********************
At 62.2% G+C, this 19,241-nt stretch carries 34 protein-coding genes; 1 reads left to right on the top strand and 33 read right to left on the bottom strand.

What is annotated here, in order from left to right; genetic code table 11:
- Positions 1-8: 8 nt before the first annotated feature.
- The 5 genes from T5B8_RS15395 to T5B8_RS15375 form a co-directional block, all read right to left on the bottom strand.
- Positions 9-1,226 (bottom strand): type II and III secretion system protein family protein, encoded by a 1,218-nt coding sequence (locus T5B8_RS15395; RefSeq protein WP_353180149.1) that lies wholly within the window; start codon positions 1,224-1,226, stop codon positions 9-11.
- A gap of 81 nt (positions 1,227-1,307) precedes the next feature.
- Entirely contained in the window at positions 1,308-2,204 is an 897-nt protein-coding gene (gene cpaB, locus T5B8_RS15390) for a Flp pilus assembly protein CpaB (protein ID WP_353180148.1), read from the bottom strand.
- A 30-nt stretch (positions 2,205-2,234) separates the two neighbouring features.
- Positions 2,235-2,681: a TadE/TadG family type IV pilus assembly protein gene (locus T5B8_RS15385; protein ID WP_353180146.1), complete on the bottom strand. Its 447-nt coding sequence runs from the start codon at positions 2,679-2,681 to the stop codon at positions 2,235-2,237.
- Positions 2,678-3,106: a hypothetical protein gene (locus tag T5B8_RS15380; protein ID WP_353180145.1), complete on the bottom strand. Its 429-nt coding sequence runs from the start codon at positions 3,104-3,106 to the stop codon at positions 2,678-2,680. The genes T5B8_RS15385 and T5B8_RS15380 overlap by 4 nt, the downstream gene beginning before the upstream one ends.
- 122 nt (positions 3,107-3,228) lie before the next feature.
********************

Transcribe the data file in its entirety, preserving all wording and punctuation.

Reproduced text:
At 62.2% G+C, this 19,241-nt stretch carries 34 protein-coding genes; 1 reads left to right on the top strand and 33 read right to left on the bottom strand.

What is annotated here, in order from left to right; genetic code table 11:
- Positions 1-8: 8 nt before the first annotated feature.
- The 5 genes from T5B8_RS15395 to T5B8_RS15375 form a co-directional block, all read right to left on the bottom strand.
- Positions 9-1,226 (bottom strand): type II and III secretion system protein family protein, encoded by a 1,218-nt coding sequence (locus T5B8_RS15395; RefSeq protein WP_353180149.1) that lies wholly within the window; start codon positions 1,224-1,226, stop codon positions 9-11.
- A gap of 81 nt (positions 1,227-1,307) precedes the next feature.
- Entirely contained in the window at positions 1,308-2,204 is an 897-nt protein-coding gene (gene cpaB, locus T5B8_RS15390) for a Flp pilus assembly protein CpaB (protein ID WP_353180148.1), read from the bottom strand.
- A 30-nt stretch (positions 2,205-2,234) separates the two neighbouring features.
- Positions 2,235-2,681: a TadE/TadG family type IV pilus assembly protein gene (locus T5B8_RS15385; protein ID WP_353180146.1), complete on the bottom strand. Its 447-nt coding sequence runs from the start codon at positions 2,679-2,681 to the stop codon at positions 2,235-2,237.
- Positions 2,678-3,106: a hypothetical protein gene (locus tag T5B8_RS15380; protein ID WP_353180145.1), complete on the bottom strand. Its 429-nt coding sequence runs from the start codon at positions 3,104-3,106 to the stop codon at positions 2,678-2,680. The genes T5B8_RS15385 and T5B8_RS15380 overlap by 4 nt, the downstream gene beginning before the upstream one ends.
- 122 nt (positions 3,107-3,228) lie before the next feature.